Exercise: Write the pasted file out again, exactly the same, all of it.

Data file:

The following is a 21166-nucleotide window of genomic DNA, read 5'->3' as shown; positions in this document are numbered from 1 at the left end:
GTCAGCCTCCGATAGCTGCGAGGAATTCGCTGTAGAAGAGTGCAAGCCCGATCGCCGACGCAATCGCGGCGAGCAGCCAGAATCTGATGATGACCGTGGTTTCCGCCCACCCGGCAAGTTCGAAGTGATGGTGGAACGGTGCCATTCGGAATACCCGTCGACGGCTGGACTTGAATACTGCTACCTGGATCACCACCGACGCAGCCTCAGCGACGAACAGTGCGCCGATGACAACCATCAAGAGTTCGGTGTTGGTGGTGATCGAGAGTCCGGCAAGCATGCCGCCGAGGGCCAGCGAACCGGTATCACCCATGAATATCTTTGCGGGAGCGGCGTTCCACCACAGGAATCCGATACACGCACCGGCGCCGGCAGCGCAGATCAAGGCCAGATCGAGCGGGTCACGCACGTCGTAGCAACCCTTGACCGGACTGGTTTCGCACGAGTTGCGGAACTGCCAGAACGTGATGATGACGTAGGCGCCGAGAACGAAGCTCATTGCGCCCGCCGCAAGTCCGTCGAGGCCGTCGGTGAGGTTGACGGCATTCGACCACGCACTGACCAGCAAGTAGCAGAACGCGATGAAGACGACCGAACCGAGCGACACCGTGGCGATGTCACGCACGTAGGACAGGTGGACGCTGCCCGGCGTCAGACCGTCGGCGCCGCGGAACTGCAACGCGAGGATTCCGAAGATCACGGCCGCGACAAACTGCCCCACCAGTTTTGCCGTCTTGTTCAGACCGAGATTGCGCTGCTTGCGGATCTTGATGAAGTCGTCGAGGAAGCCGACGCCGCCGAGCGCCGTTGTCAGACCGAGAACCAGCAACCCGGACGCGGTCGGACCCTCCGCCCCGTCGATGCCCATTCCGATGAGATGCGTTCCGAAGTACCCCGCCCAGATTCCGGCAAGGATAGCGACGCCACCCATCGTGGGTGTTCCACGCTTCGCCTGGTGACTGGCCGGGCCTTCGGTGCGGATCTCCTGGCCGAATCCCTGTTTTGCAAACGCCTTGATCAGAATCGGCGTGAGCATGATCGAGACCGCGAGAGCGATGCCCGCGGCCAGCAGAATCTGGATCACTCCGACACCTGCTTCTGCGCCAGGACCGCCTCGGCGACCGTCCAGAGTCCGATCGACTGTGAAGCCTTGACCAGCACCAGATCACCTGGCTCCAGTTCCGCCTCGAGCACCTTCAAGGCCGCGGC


The following is a 21166-nucleotide window of genomic DNA, read 5'->3' as shown; positions in this document are numbered from 1 at the left end:
GTCAGCCTCCGATAGCTGCGAGGAATTCGCTGTAGAAGAGTGCAAGCCCGATCGCCGACGCAATCGCGGCGAGCAGCCAGAATCTGATGATGACCGTGGTTTCCGCCCACCCGGCAAGTTCGAAGTGATGGTGGAACGGTGCCATTCGGAATACCCGTCGACGGCTGGACTTGAATACTGCTACCTGGATCACCACCGACGCAGCCTCAGCGACGAACAGTGCGCCGATGACAACCATCAAGAGTTCGGTGTTGGTGGTGATCGAGAGTCCGGCAAGCATGCCGCCGAGGGCCAGCGAACCGGTATCACCCATGAATATCTTTGCGGGAGCGGCGTTCCACCACAGGAATCCGATACACGCACCGGCGCCGGCAGCGCAGATCAAGGCCAGATCGAGCGGGTCACGCACGTCGTAGCAACCCTTGACCGGACTGGTTTCGCACGAGTTGCGGAACTGCCAGAACGTGATGATGACGTAGGCGCCGAGAACGAAGCTCATTGCGCCCGCCGCAAGTCCGTCGAGGCCGTCGGTGAGGTTGACGGCATTCGACCACGCACTGACCAGCAAGTAGCAGAACGCGATGAAGACGACCGAACCGAGCGACACCGTGGCGATGTCACGCACGTAGGACAGGTGGACGCTGCCCGGCGTCAGACCGTCGGCGCCGCGGAACTGCAACGCGAGGATTCCGAAGATCACGGCCGCGACAAACTGCCCCACCAGTTTTGCCGTCTTGTTCAGACCGAGATTGCGCTGCTTGCGGATCTTGATGAAGTCGTCGAGGAAGCCGACGCCGCCGAGCGCCGTTGTCAGACCGAGAACCAGCAACCCGGACGCGGTCGGACCCTCCGCCCCGTCGATGCCCATTCCGATGAGATGCGTTCCGAAGTACCCCGCCCAGATTCCGGCAAGGATAGCGACGCCACCCATCGTGGGTGTTCCACGCTTCGCCTGGTGACTGGCCGGGCCTTCGGTGCGGATCTCCTGGCCGAATCCCTGTTTTGCAAACGCCTTGATCAGAATCGGCGTGAGCATGATCGAGACCGCGAGAGCGATGCCCGCGGCCAGCAGAATCTGGATCACTCCGACACCTGCTTCTGCGCCAGGACCGCCTCGGCGACCGTCCAGAGTCCGATCGACTGTGAAGCCTTGACCAGCACCAGATCACCTGGCTCCAGTTCCGCCTCGAGCACCTTCAAGGCCGCGGC